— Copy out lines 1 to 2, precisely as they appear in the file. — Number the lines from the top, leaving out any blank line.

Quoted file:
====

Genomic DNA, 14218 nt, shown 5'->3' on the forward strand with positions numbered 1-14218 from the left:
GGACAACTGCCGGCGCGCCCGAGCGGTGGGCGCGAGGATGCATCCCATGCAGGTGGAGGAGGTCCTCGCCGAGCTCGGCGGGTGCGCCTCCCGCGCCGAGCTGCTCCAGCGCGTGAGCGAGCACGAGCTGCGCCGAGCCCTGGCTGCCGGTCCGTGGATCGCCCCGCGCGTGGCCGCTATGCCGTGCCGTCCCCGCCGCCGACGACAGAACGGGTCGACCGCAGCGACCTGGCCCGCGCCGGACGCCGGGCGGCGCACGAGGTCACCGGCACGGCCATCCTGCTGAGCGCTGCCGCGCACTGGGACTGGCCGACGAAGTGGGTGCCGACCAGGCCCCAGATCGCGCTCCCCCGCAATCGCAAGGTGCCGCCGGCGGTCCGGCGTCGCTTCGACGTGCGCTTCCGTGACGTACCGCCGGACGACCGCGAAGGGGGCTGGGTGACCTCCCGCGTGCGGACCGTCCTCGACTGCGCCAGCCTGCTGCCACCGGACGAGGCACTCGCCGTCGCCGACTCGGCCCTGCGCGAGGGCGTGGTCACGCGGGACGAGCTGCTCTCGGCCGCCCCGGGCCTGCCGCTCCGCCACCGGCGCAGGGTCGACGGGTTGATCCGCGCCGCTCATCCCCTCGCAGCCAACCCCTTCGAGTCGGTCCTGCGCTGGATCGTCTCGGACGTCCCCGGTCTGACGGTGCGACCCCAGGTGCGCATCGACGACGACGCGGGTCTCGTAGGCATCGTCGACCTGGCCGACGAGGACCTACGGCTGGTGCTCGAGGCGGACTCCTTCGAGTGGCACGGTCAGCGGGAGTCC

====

Genomic DNA, 14218 nt, shown 5'->3' on the forward strand with positions numbered 1-14218 from the left:
GGACAACTGCCGGCGCGCCCGAGCGGTGGGCGCGAGGATGCATCCCATGCAGGTGGAGGAGGTCCTCGCCGAGCTCGGCGGGTGCGCCTCCCGCGCCGAGCTGCTCCAGCGCGTGAGCGAGCACGAGCTGCGCCGAGCCCTGGCTGCCGGTCCGTGGATCGCCCCGCGCGTGGCCGCTATGCCGTGCCGTCCCCGCCGCCGACGACAGAACGGGTCGACCGCAGCGACCTGGCCCGCGCCGGACGCCGGGCGGCGCACGAGGTCACCGGCACGGCCATCCTGCTGAGCGCTGCCGCGCACTGGGACTGGCCGACGAAGTGGGTGCCGACCAGGCCCCAGATCGCGCTCCCCCGCAATCGCAAGGTGCCGCCGGCGGTCCGGCGTCGCTTCGACGTGCGCTTCCGTGACGTACCGCCGGACGACCGCGAAGGGGGCTGGGTGACCTCCCGCGTGCGGACCGTCCTCGACTGCGCCAGCCTGCTGCCACCGGACGAGGCACTCGCCGTCGCCGACTCGGCCCTGCGCGAGGGCGTGGTCACGCGGGACGAGCTGCTCTCGGCCGCCCCGGGCCTGCCGCTCCGCCACCGGCGCAGGGTCGACGGGTTGATCCGCGCCGCTCATCCCCTCGCAGCCAACCCCTTCGAGTCGGTCCTGCGCTGGATCGTCTCGGACGTCCCCGGTCTGACGGTGCGACCCCAGGTGCGCATCGACGACGACGCGGGTCTCGTAGGCATCGTCGACCTGGCCGACGAGGACCTACGGCTGGTGCTCGAGGCGGACTCCTTCGAGTGGCACGGTCAGCGGGAGTCC